Jazz adds first immuno-oncology drug via $1.3bn Werewolf deal


Jazz Pharma has bolstered its pipeline of cancer drugs through a $1.3 billion licensing agreement with Werewolf Therapeutics that adds its first immuno-oncology candidate.

The Dublin-based pharma is paying $15 million upfront for global rights to Werewolf's WTX-613, a prodrug of the cytokine interferon alfa-2b, which is still back n preclinical development and due to start its first clinical trials next year.

Jazz and Werewolf say that WTX-613 is designed to deliver the cytokine only in the tumour microenvironment, limiting its ability to cause side effects elsewhere. Once within the tumour, it stimulates receptors on immune cells to mount an attack on the cancer.

Recombinant interferon alfa-2b was originally developed by Biogen as a therapy for various forms of cancer and viral diseases like hepatitis and has proven clinical activity, but is associated with serious side effects including anaemia, low blood and wite cell counts and depression.

It was launched as Intron A by Schering-Plough (now Merck & Co) in the 1980s before being discontinued by the company in 2019 based on evaluation of its clinical activity and the emergence of alternative therapies.

Jazz and Werewolf's aim is to position WTX-613 as a safer alternative tipping the risk-to-benefit balance back in favour of treatment when used as both a monotherapy and in combination with other cancer immunotherapies like checkpoint inhibitors.

At the American Society of Haematology (ASH) meeting last December, the biotech presented data showing that the drug could halt the growth of tumours, with the effects lasting beyond the treatment phase. It was shown to activate cell-killing immune responses via natural killer (NK) and CD8+ cells, as well as antigen-presenting cells.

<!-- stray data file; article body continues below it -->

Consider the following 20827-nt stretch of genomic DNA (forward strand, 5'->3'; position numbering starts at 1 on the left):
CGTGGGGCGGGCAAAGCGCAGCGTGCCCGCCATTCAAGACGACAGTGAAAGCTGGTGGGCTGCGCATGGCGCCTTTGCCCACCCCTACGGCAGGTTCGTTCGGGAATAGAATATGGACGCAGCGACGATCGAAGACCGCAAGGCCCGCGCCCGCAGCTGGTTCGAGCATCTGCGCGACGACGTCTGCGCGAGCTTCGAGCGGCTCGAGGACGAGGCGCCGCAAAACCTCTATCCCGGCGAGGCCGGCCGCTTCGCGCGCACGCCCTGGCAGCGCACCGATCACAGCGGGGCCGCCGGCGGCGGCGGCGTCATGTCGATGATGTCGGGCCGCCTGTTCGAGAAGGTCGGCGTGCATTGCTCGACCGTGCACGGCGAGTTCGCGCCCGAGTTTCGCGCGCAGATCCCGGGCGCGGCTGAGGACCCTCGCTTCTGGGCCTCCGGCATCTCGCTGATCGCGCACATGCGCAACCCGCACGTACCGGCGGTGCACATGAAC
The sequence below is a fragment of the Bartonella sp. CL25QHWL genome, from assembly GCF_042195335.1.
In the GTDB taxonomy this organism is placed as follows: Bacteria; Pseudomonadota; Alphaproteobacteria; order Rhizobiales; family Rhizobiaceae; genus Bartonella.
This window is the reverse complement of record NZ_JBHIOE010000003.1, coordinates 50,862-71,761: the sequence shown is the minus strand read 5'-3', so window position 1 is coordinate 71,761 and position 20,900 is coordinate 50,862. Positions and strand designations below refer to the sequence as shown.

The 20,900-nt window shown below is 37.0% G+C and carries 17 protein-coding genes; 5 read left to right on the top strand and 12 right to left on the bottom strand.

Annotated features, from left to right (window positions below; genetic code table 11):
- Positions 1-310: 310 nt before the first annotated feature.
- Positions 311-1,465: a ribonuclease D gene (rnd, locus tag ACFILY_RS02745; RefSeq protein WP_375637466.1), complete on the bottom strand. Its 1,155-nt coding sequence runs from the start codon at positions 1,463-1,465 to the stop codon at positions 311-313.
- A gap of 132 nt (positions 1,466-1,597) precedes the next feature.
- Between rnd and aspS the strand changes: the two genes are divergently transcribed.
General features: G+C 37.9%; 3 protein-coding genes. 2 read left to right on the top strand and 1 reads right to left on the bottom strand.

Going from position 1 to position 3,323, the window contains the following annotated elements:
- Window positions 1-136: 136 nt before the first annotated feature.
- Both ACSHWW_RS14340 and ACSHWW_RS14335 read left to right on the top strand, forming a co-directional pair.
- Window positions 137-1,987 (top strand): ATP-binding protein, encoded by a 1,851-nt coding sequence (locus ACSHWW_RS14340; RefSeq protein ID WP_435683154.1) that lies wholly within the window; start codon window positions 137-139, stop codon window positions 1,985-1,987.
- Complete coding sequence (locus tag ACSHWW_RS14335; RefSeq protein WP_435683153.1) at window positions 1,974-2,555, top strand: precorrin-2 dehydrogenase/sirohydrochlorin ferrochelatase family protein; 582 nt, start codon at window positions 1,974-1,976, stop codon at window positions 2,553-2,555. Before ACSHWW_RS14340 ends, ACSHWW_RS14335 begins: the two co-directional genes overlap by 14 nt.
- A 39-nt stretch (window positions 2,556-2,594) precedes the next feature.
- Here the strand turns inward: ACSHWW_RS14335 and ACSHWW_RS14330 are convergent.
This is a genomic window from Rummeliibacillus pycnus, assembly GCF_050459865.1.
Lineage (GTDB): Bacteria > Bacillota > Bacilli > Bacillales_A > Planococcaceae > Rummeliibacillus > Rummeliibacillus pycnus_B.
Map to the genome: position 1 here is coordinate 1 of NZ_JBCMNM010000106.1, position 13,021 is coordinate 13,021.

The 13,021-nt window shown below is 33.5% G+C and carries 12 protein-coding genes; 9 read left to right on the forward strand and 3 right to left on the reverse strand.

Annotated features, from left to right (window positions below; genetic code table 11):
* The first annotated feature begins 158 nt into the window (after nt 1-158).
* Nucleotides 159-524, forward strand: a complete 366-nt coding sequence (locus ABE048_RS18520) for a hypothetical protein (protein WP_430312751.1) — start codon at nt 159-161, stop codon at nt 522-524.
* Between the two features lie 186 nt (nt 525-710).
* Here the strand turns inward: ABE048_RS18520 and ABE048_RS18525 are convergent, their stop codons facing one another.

As it is in the very early stages Jazz's licensing deal is heavily back-weighted, but does include $1.26 billion in development, regulatory and commercial milestones.

The drug adds to a growing oncology pipeline at Jazz, currently headed by recently-approved Rylaze (recombinant asparaginase) as an alternative to Escherichia coli-derived asparaginase for patients with acute lymphoblastic leukaemia (ALL) or lymphoblastic lymphoma (LBL).

Rob Iannone, Jazz's head of R&D, said the company intends to deliver at least five new cancer therapies to patients by the end of the decade. It has two candidates in phase 3 – lurbinectedin for small-cell lung cancer and JZP351 (liposomal daunorubicin and cytarabine) for acute myeloid leukaemia.

The deal is also a first partnership focusing on Werewolf's PREDATOR protein engineering platform, which also includes IL-2 (WTX-124) and IL-12 (WTX-330) candidates preclinical development.

Image by Lukas Bieri from Pixabay